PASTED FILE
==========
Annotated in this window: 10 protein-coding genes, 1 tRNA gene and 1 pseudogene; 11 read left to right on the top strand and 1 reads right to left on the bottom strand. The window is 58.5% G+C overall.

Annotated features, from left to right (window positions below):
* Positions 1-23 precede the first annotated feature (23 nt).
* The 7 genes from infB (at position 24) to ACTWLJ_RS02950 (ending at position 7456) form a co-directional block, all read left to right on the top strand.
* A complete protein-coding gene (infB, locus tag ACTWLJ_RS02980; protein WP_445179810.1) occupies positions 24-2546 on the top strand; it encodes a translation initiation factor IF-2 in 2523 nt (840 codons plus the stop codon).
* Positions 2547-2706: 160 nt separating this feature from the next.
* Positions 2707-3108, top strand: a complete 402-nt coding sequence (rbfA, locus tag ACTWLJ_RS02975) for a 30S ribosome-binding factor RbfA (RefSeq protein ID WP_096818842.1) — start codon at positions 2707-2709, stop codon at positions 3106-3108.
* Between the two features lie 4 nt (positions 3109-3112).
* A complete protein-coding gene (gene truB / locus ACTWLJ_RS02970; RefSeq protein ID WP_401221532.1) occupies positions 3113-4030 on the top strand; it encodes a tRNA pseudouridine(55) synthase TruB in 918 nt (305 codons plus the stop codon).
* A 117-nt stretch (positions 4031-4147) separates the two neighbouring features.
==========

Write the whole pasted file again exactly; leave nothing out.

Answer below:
Annotated in this window: 10 protein-coding genes, 1 tRNA gene and 1 pseudogene; 11 read left to right on the top strand and 1 reads right to left on the bottom strand. The window is 58.5% G+C overall.

Annotated features, from left to right (window positions below):
* Positions 1-23 precede the first annotated feature (23 nt).
* The 7 genes from infB (at position 24) to ACTWLJ_RS02950 (ending at position 7456) form a co-directional block, all read left to right on the top strand.
* A complete protein-coding gene (infB, locus tag ACTWLJ_RS02980; protein WP_445179810.1) occupies positions 24-2546 on the top strand; it encodes a translation initiation factor IF-2 in 2523 nt (840 codons plus the stop codon).
* Positions 2547-2706: 160 nt separating this feature from the next.
* Positions 2707-3108, top strand: a complete 402-nt coding sequence (rbfA, locus tag ACTWLJ_RS02975) for a 30S ribosome-binding factor RbfA (RefSeq protein ID WP_096818842.1) — start codon at positions 2707-2709, stop codon at positions 3106-3108.
* Between the two features lie 4 nt (positions 3109-3112).
* A complete protein-coding gene (gene truB / locus ACTWLJ_RS02970; RefSeq protein ID WP_401221532.1) occupies positions 3113-4030 on the top strand; it encodes a tRNA pseudouridine(55) synthase TruB in 918 nt (305 codons plus the stop codon).
* A 117-nt stretch (positions 4031-4147) separates the two neighbouring features.